South Africa, Africa and International Investment Agreements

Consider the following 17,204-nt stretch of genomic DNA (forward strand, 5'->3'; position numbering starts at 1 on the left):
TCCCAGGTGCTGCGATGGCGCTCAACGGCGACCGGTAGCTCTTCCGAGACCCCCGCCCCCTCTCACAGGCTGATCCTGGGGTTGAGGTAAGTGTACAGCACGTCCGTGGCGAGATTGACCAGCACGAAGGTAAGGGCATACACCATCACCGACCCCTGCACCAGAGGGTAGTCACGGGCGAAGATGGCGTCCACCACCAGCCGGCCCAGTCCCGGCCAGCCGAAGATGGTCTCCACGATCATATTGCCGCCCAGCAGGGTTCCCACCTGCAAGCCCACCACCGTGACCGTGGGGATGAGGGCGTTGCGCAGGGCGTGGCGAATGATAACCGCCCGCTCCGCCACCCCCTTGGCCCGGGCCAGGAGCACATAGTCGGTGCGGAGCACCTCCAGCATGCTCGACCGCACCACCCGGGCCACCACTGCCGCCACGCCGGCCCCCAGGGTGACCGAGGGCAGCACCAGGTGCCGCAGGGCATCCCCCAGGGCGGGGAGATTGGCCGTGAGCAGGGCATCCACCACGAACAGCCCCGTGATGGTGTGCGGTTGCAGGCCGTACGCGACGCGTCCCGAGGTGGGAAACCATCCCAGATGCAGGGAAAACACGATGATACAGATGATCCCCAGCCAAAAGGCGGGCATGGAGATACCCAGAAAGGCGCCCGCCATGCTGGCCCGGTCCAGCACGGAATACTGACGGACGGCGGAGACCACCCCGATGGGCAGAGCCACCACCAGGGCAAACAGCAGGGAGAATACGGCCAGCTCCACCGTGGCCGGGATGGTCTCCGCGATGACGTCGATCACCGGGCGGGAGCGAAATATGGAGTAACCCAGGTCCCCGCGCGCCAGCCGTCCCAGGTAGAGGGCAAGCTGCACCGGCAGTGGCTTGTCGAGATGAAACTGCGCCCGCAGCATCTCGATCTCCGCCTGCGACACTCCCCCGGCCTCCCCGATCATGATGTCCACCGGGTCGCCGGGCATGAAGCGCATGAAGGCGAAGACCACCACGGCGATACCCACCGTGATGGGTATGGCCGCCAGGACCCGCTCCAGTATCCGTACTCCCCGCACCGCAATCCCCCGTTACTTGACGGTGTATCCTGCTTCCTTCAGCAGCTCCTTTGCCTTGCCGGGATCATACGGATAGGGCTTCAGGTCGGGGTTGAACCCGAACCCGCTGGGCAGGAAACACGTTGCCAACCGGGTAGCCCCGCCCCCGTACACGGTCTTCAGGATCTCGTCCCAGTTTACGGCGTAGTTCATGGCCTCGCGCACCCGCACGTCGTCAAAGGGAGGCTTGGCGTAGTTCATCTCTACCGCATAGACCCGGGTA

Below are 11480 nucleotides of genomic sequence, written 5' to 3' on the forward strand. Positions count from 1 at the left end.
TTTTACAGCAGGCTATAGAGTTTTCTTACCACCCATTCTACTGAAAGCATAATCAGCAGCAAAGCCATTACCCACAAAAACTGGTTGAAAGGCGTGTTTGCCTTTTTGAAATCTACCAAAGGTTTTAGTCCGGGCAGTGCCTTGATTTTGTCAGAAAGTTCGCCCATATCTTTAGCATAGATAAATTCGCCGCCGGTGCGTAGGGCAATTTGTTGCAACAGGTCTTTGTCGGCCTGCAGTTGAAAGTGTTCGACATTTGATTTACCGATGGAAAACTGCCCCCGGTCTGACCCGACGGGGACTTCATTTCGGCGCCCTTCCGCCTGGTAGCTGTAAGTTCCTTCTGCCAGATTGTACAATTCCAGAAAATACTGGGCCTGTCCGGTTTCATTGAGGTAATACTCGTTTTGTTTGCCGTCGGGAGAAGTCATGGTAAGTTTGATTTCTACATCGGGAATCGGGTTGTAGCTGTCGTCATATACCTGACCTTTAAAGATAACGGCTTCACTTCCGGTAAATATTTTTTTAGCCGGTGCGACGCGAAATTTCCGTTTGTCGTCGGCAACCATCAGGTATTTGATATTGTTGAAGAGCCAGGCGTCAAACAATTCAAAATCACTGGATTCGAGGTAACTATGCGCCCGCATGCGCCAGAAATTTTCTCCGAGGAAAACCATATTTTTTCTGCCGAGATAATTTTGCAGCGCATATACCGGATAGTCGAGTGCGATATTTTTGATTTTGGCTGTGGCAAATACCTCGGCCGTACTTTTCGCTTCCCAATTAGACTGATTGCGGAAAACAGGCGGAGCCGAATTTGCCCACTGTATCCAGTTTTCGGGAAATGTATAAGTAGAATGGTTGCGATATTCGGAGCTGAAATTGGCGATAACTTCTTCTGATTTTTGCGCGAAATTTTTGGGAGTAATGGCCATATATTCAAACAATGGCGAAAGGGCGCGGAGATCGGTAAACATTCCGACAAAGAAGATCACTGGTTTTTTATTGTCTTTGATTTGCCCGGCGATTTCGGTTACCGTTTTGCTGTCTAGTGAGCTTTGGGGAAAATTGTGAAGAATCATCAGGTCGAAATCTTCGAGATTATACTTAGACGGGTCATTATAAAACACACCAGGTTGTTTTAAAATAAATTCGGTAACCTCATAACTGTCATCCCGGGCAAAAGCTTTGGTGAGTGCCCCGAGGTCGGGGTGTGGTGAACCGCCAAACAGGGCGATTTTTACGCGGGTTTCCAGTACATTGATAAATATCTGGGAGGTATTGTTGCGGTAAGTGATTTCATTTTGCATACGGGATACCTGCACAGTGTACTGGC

The CCR and DTI hosted a policy advisory group seminar on “South Africa, Africa, and International Investment Agreements”. The meeting brought together about 30 policymakers, scholars, and civil society actors from Africa, Asia, Europe, North America, and South America, to assess and broaden the debate on the implications of international investment agreements (IIAs) – including bilateral investment treaties (BITs) – for development efforts in Africa. The meeting also assessed the principles that underpin these agreements, which were conceived in the immediate postcolonial era during the Cold War, and are increasingly seen by critics as being at odds with emerging economic challenges confronting developing countries. Particular attention was paid to six key areas: the global context and changing perspectives on international investment agreements; the benefits that can accrue from foreign direct investment (FDI) and the relationship between investment agreements and foreign direct investment flows; the structure and impact of investment treaties; the core provisions of international investment agreements; the international arbitration system that provides for investor claims against states; and the implications of all this for Africa’s structural transformation and economic development.